Most Americans believe that a $100 million Islamic center two blocks from the place thousands of Americans were incinerated by 19 Muslims acting in the name of Islam is not right. Proponents make three arguments against this:
1. Religious freedom demands support for Cordoba House.
2. Islamic terror has nothing whatsoever to do with Islam.
3. The imam involved, Imam Feisal Abdul Rauf, is a moderate Muslim, and moderate Muslims need to be supported.
As explained above, reason No. 1 is irrelevant because no legal issue of religious freedom is involved.
Reason No. 2:
Given that about 100,000 innocents (mostly Muslims — in Sudan, Algeria and Iraq) have been murdered by Muslims in the name of Islam; given that whole countries are governed by Muslim totalitarians in the name of Islam (Saudi Arabia, Iran and, previously, Afghanistan); given that popular Islamist movements threaten to take over countries such as Somalia and Yemen; given that Christians are frequently killed in Muslim countries such as Egypt and Indonesia; given that Palestinian Muslims voted for the terrorists of Hamas and Lebanese Muslims for the terrorists of Hezbollah; given that murderous Muslim demonstrations took place around the Muslim world after the publication in Denmark of cartoons depicting Muhammad; given that we are unaware of any sizable demonstration of more than a few dozen Muslims anywhere on earth against Muslim violence; given all these things, the question of whether Islamic violence has anything at all to do with Islam is not necessarily foolish or prejudiced. Moreover, for many Muslims today (at least 100 million according to polls), their understanding is that Islam does preach violence.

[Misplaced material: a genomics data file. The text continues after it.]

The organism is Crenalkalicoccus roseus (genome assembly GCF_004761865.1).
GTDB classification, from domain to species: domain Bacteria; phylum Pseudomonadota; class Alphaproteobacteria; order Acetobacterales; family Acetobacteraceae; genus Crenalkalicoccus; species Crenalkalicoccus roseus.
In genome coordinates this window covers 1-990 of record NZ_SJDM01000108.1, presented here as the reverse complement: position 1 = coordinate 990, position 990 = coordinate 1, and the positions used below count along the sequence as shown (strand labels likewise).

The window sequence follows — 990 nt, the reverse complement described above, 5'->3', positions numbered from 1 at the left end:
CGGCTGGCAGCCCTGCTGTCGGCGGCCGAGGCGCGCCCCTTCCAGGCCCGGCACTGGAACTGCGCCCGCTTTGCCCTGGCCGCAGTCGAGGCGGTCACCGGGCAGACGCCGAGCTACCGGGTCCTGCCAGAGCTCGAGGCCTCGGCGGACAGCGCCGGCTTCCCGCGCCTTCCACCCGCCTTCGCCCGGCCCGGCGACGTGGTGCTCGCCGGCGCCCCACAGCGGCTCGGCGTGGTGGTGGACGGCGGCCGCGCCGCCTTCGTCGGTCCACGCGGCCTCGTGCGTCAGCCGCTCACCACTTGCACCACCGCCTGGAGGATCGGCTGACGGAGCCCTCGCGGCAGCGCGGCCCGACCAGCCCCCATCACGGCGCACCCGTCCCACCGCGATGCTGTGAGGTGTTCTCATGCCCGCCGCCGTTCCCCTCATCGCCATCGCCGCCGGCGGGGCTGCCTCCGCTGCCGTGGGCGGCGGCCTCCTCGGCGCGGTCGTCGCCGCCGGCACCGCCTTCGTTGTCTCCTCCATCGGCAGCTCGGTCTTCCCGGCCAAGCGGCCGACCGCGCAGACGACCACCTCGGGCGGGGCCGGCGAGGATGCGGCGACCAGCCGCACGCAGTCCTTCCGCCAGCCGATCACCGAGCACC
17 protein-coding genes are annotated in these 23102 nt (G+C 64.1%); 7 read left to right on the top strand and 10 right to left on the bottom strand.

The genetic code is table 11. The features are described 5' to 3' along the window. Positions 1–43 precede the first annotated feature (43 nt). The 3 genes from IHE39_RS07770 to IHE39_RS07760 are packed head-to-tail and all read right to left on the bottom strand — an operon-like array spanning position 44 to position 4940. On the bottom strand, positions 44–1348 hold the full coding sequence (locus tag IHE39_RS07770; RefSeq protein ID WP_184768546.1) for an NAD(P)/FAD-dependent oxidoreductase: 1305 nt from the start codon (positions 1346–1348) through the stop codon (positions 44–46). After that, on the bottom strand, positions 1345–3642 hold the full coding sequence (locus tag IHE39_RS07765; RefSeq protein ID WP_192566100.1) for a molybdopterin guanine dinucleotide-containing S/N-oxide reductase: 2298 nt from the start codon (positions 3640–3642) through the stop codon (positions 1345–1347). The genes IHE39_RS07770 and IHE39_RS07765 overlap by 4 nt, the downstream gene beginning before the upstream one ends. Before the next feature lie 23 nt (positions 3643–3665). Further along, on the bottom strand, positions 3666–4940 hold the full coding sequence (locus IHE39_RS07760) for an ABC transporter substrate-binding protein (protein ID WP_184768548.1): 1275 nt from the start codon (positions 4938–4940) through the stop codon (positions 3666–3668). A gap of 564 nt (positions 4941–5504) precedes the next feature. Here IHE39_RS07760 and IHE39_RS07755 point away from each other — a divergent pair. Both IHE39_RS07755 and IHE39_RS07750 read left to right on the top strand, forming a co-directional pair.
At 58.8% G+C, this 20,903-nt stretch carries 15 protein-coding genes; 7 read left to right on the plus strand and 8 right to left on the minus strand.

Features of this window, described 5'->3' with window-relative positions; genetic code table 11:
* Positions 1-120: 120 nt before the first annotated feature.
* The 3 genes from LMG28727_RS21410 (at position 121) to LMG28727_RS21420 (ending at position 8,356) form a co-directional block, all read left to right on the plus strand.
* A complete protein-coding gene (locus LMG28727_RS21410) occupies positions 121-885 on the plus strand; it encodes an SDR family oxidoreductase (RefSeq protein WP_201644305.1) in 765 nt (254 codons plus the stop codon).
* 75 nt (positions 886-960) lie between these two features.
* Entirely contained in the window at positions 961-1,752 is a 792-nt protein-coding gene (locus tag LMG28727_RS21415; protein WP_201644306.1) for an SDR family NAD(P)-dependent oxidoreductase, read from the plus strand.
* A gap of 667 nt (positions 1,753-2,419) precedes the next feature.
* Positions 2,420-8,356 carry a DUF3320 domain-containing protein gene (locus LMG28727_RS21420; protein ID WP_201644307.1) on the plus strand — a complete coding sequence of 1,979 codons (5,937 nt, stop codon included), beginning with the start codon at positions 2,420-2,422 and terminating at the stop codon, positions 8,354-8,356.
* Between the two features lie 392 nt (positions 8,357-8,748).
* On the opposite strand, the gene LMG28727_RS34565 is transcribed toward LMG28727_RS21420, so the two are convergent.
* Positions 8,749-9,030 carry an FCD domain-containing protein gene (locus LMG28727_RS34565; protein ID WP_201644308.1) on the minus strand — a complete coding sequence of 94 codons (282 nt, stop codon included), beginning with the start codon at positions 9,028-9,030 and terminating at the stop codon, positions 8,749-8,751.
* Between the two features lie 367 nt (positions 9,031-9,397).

In any event, this is not a matter of opinion: Muslims representing at least 100 million Muslims around the world slaughtered 3,000 Americans on 9/11, and putting up an Islamic center and mosque two blocks away seems to most Americans inappropriate. Furthermore, to those Muslims who do hate us and who do celebrate 9/11, this would represent a victory for Islam.
Reason No. 3:
I entirely agree that Muslim moderates need to be supported. The great battle against Islamist violence and against Sharia-run states must be waged by other Muslims.
The question is whether Imam Rauf is such a man.
I don’t believe so for many reasons:
First, an American Muslim leader, upon learning of the pain he was inflicting, and who cared about Muslim-American relations would have immediately abandoned plans to build his Muslim center near Ground Zero. Rauf is almost solely responsible for the outpouring of American anger at his center and to whatever extent the anger is expressed at Islam generally.
Second, if Jews in the name of Judaism or Christians in the name of Christ had slaughtered 3,000 innocent Muslims in, let us say, Jakarta, Indonesia, it is hard to believe that either group would insist on building a $100 million synagogue or $100 million church two blocks from the carnage, just nine years later.